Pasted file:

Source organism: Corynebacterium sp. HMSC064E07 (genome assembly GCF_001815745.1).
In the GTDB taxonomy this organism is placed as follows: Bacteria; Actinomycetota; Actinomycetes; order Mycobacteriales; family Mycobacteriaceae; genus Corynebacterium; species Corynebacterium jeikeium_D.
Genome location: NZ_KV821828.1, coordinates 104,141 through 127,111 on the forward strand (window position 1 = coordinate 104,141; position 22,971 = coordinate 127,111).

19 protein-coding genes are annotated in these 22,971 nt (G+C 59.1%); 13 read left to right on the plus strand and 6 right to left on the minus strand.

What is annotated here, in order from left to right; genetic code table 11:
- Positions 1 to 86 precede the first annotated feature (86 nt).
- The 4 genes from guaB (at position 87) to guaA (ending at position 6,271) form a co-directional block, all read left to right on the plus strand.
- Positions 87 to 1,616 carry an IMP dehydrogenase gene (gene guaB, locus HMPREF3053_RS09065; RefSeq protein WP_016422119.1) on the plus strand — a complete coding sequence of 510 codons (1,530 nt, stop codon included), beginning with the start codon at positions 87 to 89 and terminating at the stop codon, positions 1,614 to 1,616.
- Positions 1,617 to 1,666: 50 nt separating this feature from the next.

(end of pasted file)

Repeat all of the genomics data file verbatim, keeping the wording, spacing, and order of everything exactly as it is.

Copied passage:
Source organism: Corynebacterium sp. HMSC064E07 (genome assembly GCF_001815745.1).
In the GTDB taxonomy this organism is placed as follows: Bacteria; Actinomycetota; Actinomycetes; order Mycobacteriales; family Mycobacteriaceae; genus Corynebacterium; species Corynebacterium jeikeium_D.
Genome location: NZ_KV821828.1, coordinates 104,141 through 127,111 on the forward strand (window position 1 = coordinate 104,141; position 22,971 = coordinate 127,111).

19 protein-coding genes are annotated in these 22,971 nt (G+C 59.1%); 13 read left to right on the plus strand and 6 right to left on the minus strand.

What is annotated here, in order from left to right; genetic code table 11:
- Positions 1 to 86 precede the first annotated feature (86 nt).
- The 4 genes from guaB (at position 87) to guaA (ending at position 6,271) form a co-directional block, all read left to right on the plus strand.
- Positions 87 to 1,616 carry an IMP dehydrogenase gene (gene guaB, locus HMPREF3053_RS09065; RefSeq protein WP_016422119.1) on the plus strand — a complete coding sequence of 510 codons (1,530 nt, stop codon included), beginning with the start codon at positions 87 to 89 and terminating at the stop codon, positions 1,614 to 1,616.
- Positions 1,617 to 1,666: 50 nt separating this feature from the next.